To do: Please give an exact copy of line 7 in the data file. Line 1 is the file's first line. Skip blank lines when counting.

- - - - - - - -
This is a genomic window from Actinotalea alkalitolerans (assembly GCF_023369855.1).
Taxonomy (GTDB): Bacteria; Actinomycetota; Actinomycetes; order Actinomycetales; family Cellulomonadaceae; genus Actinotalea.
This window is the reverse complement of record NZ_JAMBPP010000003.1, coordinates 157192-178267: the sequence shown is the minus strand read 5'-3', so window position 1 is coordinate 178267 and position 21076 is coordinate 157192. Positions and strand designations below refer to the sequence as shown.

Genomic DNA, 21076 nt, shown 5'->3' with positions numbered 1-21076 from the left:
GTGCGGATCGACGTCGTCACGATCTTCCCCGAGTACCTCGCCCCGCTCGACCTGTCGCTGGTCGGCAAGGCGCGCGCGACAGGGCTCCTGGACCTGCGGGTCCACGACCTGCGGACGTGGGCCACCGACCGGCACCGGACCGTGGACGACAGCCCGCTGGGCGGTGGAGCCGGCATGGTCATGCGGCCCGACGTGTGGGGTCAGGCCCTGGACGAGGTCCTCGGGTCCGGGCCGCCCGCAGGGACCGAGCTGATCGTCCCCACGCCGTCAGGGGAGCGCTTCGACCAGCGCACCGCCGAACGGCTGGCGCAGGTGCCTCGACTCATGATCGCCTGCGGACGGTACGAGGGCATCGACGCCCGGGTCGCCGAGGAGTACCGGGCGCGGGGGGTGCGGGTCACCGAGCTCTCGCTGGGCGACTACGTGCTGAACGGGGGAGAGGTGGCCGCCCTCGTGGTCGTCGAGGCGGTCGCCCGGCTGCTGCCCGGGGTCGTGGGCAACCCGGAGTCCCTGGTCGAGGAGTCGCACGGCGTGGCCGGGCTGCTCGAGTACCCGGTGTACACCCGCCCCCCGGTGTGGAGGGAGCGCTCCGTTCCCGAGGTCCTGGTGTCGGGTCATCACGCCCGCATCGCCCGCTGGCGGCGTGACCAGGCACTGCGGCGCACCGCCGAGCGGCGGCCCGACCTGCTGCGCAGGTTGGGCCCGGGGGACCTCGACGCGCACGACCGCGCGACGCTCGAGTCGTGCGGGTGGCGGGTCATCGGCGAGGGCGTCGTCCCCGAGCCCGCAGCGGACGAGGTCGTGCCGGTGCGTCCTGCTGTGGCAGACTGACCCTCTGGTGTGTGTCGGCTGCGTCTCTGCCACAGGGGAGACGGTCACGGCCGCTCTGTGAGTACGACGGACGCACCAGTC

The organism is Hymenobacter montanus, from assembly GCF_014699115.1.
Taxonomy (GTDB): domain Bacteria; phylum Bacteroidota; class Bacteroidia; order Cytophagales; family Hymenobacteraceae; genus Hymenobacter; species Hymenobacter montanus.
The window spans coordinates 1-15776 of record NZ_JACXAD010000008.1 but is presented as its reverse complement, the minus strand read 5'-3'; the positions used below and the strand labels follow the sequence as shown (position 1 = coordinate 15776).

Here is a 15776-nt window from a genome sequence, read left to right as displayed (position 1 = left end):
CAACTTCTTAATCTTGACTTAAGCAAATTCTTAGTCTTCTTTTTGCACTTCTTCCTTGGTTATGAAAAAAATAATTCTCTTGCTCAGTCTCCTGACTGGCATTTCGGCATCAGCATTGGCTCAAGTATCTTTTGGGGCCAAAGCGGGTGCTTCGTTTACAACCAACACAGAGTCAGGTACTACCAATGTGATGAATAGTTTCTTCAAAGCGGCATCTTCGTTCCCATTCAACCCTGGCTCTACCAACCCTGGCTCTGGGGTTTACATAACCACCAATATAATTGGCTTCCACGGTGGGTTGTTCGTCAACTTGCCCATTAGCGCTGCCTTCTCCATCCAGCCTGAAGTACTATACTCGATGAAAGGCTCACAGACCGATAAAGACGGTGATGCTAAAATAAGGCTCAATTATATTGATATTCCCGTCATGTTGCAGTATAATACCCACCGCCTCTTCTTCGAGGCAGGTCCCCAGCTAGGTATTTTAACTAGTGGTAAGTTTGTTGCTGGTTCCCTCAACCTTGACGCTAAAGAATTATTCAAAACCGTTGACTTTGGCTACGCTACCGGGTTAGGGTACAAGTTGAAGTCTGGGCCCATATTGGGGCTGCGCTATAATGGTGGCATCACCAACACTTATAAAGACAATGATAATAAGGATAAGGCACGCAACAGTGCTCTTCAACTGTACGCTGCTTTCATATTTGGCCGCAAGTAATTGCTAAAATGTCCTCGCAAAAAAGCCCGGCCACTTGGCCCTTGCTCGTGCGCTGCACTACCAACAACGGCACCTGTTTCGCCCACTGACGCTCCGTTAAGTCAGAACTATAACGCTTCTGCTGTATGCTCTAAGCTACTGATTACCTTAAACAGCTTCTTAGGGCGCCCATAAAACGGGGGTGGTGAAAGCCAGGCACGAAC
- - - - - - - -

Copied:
Taxonomy (GTDB): domain Bacteria; phylum Bacteroidota; class Bacteroidia; order Cytophagales; family Hymenobacteraceae; genus Hymenobacter; species Hymenobacter montanus.